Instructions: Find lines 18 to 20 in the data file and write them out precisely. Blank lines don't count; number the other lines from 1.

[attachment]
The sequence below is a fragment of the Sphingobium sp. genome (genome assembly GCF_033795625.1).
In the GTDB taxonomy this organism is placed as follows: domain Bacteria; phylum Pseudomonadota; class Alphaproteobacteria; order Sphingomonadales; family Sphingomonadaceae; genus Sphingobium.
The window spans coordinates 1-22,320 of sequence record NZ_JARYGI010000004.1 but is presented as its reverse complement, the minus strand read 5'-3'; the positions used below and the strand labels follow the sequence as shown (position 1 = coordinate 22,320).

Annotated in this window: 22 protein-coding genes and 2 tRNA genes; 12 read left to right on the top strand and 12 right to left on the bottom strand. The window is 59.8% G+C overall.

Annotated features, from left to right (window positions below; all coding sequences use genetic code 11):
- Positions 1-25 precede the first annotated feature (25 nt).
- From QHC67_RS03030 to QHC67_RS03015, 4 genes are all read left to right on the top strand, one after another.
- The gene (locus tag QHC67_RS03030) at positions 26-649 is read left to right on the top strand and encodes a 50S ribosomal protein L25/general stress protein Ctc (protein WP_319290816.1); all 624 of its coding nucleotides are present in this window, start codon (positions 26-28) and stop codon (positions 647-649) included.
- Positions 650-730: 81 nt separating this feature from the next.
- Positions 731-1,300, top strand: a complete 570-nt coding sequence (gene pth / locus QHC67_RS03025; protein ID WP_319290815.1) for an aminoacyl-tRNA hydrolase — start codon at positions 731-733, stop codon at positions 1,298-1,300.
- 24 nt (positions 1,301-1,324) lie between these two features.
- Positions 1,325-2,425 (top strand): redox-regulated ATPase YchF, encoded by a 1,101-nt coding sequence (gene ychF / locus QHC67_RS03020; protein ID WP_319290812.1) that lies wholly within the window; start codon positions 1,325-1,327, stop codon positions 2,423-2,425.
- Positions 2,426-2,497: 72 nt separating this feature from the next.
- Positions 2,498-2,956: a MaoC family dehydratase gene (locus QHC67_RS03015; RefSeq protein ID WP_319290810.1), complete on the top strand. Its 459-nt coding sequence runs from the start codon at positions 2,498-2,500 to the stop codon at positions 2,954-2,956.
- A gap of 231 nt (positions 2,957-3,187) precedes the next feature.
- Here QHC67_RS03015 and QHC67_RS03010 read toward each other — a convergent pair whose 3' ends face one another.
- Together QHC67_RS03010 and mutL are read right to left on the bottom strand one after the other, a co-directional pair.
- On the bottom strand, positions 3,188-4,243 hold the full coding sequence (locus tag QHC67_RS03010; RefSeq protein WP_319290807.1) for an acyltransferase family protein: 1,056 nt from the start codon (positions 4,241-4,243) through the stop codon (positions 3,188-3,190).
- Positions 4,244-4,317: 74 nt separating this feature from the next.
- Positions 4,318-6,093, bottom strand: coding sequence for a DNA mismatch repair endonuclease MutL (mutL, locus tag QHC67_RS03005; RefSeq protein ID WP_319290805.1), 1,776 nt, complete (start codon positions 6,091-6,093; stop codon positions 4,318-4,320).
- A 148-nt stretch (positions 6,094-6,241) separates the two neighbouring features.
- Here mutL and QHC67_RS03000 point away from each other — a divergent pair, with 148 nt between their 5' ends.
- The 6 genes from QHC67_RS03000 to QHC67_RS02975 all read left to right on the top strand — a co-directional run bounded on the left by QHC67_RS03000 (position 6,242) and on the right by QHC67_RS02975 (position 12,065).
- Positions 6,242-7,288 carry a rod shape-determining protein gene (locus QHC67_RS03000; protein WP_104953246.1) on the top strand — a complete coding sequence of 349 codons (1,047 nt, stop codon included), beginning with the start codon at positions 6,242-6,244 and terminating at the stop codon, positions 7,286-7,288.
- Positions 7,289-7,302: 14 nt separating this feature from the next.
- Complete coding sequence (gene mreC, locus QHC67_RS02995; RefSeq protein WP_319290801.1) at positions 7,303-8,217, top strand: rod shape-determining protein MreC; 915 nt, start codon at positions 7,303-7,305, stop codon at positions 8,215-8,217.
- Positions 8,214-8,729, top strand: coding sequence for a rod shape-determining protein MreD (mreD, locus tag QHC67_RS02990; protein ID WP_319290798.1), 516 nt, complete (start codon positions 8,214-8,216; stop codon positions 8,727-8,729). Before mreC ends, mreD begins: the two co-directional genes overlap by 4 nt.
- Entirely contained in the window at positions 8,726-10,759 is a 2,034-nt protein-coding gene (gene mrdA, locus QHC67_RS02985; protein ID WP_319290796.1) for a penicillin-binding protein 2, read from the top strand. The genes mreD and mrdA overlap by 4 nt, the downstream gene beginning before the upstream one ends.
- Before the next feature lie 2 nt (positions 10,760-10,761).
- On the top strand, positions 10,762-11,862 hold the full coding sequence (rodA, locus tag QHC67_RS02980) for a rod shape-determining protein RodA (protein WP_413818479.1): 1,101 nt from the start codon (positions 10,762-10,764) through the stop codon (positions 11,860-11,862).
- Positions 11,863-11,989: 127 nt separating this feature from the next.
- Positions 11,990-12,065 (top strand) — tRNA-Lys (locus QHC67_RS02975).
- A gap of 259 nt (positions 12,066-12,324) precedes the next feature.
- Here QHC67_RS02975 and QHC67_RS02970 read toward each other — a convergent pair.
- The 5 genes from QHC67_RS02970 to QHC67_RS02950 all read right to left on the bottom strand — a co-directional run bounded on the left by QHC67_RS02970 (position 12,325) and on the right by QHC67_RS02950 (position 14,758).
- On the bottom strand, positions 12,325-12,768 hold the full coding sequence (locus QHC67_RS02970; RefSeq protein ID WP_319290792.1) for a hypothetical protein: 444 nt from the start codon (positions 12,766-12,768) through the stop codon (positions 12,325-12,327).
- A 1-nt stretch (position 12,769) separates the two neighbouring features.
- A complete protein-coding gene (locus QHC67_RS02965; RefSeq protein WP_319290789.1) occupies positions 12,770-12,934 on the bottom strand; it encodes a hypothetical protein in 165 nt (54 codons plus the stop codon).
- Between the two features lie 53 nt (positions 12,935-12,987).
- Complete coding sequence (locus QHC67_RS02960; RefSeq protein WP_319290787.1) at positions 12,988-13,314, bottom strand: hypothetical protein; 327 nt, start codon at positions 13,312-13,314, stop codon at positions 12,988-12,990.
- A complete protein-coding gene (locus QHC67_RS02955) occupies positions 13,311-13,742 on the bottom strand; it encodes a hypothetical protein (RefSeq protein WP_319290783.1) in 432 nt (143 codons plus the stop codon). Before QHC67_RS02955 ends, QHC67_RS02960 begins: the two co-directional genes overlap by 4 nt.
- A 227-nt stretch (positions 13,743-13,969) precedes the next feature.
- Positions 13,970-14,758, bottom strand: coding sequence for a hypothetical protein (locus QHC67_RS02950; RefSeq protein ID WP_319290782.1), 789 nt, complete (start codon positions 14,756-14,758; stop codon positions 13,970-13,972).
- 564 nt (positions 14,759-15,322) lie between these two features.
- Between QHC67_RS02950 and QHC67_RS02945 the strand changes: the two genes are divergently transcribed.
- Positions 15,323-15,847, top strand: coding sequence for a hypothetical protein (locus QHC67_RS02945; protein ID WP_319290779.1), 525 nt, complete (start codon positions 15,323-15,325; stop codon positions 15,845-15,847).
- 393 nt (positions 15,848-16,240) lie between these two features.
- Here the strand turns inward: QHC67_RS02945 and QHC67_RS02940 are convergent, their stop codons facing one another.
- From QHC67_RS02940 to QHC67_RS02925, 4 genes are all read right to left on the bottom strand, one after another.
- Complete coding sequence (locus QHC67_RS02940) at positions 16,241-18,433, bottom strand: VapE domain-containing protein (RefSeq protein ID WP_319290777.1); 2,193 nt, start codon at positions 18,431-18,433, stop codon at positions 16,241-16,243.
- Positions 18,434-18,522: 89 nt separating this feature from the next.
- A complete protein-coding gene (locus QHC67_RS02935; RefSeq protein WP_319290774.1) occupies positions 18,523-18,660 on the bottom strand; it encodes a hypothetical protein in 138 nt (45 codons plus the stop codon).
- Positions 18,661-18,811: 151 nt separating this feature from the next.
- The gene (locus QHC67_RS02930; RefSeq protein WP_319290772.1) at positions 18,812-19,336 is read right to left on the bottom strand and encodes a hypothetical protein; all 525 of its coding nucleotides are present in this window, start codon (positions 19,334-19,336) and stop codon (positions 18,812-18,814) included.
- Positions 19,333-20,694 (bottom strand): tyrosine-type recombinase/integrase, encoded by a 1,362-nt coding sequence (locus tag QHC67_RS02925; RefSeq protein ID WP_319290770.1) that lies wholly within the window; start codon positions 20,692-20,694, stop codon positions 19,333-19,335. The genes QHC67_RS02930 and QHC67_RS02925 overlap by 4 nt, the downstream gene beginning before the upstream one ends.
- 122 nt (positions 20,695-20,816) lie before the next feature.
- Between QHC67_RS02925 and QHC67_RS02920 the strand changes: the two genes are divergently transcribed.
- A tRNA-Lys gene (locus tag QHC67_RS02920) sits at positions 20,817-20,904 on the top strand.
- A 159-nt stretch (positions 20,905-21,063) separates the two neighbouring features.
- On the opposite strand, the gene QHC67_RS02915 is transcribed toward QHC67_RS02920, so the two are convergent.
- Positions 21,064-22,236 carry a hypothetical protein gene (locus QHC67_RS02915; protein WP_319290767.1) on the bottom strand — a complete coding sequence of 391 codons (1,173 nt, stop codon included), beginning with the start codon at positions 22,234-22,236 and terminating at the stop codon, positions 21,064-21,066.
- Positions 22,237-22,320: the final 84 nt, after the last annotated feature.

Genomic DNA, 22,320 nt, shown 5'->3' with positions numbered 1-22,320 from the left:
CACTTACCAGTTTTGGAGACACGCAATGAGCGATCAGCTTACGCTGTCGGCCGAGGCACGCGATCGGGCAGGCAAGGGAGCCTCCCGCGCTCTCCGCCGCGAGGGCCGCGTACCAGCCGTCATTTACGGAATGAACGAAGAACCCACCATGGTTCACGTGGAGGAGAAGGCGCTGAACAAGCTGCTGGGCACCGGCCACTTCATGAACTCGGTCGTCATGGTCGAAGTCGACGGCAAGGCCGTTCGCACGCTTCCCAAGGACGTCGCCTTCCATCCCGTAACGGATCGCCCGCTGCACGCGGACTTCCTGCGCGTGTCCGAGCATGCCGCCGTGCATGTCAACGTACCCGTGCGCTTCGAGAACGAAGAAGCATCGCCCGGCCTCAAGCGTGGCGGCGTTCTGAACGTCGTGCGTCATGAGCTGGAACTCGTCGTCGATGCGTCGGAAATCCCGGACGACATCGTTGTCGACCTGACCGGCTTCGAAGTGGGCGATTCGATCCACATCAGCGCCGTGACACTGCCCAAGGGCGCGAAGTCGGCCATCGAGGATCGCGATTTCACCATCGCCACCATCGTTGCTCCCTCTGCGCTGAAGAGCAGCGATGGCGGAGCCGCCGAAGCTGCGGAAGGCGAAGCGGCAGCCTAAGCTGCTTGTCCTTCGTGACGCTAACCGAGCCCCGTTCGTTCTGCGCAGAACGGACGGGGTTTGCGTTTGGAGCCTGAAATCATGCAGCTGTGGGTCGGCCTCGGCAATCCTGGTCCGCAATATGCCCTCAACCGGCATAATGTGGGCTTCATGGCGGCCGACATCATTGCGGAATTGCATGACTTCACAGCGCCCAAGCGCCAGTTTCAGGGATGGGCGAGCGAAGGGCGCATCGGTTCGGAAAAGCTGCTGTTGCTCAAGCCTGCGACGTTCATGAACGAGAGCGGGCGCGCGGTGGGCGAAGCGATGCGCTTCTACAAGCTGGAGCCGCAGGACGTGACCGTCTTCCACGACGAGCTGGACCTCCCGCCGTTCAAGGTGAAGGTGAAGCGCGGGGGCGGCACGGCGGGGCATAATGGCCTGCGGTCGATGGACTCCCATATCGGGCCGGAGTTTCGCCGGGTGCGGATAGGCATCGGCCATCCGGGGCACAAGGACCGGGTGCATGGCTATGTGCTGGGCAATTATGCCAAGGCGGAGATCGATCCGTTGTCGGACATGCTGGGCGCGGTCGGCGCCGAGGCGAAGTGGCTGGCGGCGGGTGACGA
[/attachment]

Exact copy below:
- On the bottom strand, positions 3,188-4,243 hold the full coding sequence (locus tag QHC67_RS03010; RefSeq protein WP_319290807.1) for an acyltransferase family protein: 1,056 nt from the start codon (positions 4,241-4,243) through the stop codon (positions 3,188-3,190).
- Positions 4,244-4,317: 74 nt separating this feature from the next.
- Positions 4,318-6,093, bottom strand: coding sequence for a DNA mismatch repair endonuclease MutL (mutL, locus tag QHC67_RS03005; RefSeq protein ID WP_319290805.1), 1,776 nt, complete (start codon positions 6,091-6,093; stop codon positions 4,318-4,320).